downloaded the full 5MB whilst we could have gotten away with only the headers
of the email. Both POP3 and IMAP allows for only retrieving the headers of an
- single-drop and multi-drop support:
Some ISPs provides us with a catch-all mailbox for a domain (including all the
collateral disadvantages that comes with this). This is also known as a
multi-drop. Same as fetchmail this should be supported in any mail fetching
- multiple configuration backends:
fetchmail requires it's complete configuration to be passed in a fetchmailrc
file, or on the commandline. This is rather annoying and personally I'd like
to be able to have different modules that specifies where to download email
from, in my case I'd be particularly interested in getting this configuration
from a MySQL database. Another almost obvious option would be ldap.
- multithreaded downloads:
Downloading mail in a single stream is potentially inefficient, and is
definitely unfriendly to other users. This is particularly true in the
environments in which I'm working mostly, where a single server retrieves mail
from an ISP for an entire domain and re-injects into a local mail system.
Consider the case where one user receives a 10MB email from an internation POP3
server after your cap has been reached. This single 10MB email can easily take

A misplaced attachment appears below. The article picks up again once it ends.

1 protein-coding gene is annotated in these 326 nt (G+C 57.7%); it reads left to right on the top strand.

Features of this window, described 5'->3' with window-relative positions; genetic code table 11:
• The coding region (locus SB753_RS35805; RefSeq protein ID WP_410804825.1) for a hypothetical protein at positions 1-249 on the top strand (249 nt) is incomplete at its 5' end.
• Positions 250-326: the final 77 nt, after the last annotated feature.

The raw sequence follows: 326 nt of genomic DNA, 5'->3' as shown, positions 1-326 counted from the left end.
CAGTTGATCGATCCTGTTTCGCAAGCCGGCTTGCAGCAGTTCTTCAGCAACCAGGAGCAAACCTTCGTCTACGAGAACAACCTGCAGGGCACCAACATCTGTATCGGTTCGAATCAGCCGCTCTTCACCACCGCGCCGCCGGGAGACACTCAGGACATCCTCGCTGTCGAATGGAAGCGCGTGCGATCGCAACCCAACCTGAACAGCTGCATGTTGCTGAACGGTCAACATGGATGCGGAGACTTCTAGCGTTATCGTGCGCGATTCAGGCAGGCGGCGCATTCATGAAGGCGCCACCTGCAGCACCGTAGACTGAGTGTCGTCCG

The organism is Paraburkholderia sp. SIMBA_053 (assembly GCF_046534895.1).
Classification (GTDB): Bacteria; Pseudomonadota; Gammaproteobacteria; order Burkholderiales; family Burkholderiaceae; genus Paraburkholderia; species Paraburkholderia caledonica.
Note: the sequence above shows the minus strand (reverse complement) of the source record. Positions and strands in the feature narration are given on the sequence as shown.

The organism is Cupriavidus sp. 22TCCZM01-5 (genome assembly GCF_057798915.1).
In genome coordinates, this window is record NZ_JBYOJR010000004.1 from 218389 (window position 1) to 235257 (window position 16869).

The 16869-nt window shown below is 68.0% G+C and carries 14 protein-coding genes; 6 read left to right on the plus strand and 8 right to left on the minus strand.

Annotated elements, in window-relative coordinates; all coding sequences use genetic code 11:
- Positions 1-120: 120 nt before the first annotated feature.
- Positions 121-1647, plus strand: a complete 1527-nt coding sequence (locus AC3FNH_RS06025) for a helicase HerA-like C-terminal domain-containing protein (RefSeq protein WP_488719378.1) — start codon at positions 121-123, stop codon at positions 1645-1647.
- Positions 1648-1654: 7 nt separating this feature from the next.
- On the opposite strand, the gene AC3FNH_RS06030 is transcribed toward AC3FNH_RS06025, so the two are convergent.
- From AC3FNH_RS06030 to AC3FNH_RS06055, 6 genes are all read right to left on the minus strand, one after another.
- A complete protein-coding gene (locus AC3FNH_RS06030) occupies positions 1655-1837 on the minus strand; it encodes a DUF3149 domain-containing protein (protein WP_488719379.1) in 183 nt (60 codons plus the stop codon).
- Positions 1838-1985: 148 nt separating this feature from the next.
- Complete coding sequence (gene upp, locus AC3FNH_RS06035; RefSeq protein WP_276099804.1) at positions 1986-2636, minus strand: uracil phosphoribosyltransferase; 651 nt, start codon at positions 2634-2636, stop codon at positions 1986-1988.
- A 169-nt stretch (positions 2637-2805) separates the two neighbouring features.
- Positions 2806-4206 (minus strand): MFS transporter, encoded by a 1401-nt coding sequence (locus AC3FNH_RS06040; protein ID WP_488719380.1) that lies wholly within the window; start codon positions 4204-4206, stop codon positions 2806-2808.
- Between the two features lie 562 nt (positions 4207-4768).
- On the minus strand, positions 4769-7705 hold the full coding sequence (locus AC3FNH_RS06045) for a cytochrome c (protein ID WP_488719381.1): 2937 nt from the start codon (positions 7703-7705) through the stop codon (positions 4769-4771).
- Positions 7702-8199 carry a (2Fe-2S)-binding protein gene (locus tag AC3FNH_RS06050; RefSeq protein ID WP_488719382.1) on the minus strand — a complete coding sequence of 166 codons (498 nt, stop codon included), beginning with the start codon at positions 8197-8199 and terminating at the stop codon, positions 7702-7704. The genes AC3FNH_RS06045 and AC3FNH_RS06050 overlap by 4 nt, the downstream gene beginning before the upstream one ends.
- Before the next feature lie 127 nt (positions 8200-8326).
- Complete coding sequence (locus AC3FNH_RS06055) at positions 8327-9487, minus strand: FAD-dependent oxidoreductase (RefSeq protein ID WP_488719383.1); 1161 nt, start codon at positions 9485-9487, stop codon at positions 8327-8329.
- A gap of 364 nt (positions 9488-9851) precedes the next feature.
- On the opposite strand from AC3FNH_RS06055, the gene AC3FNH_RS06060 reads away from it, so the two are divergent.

an hour to download in such conditions (it's fscked I know, not much I can do
about it). It would be better if the system could fire up multiple mail
retrieval sessions in parallel so that at least a few large emails would be
required to block up the entire process.
- configurable domain/host names:
fetchmail does not allow for specifying what the From: <> header should
contain in cases of bounces. It just assumes that is can use the fqdn of the
host. This however is simply not true. Take my setup for example, my local
server is called xacatecas.lan, if it tries to send a bounce using return path
<> (in according with the spec) and the From: header containing "Mailder
Daemon" <email@example.com> then that bounce is going to get
bounced in all probability simply because xacatecas.lan isn't resolvable
publicly on the internet. Instead it should be using firstname.lastname@example.org
as the From: address for bounces (I've had to work around this braindeadness
using exim rewrite rules).
The above doesn't address the biggest issue I've experienced, that of
temporary mail delivery failures after transmitting the body of the
message, in this case fetchmail just discards the message and re-downloads
again at a later stage, as explained earlier. It would be much better if the
system had it's own little queue where it could temporarily store emails in
order to retry delivery at later stage without having to re-download the
message again at a later stage. This "queue" could simply be treated as a type
of multi-drop and injection into this queue could be treated as a type of
delivery, keeping to the abstractions of retrieval and delivery. Any message that
is stuck in this store for an extended period of time should be bounced.
Alternative logging schemes. Personally I'd like to be able to report
maildrop specific errors back via some kind of user-accessible web interface.
Eg, if retrieval from mail.kroon.co.za fails when trying to download mail for
email@example.com and the error is "Authentication failed" then I'd like to
store that in my database so that I can give that feedback to the user.
Currently I need to jump a hundred and one hoops in order to achieve this,
including some pretty insane parsing of the output generated to stderr.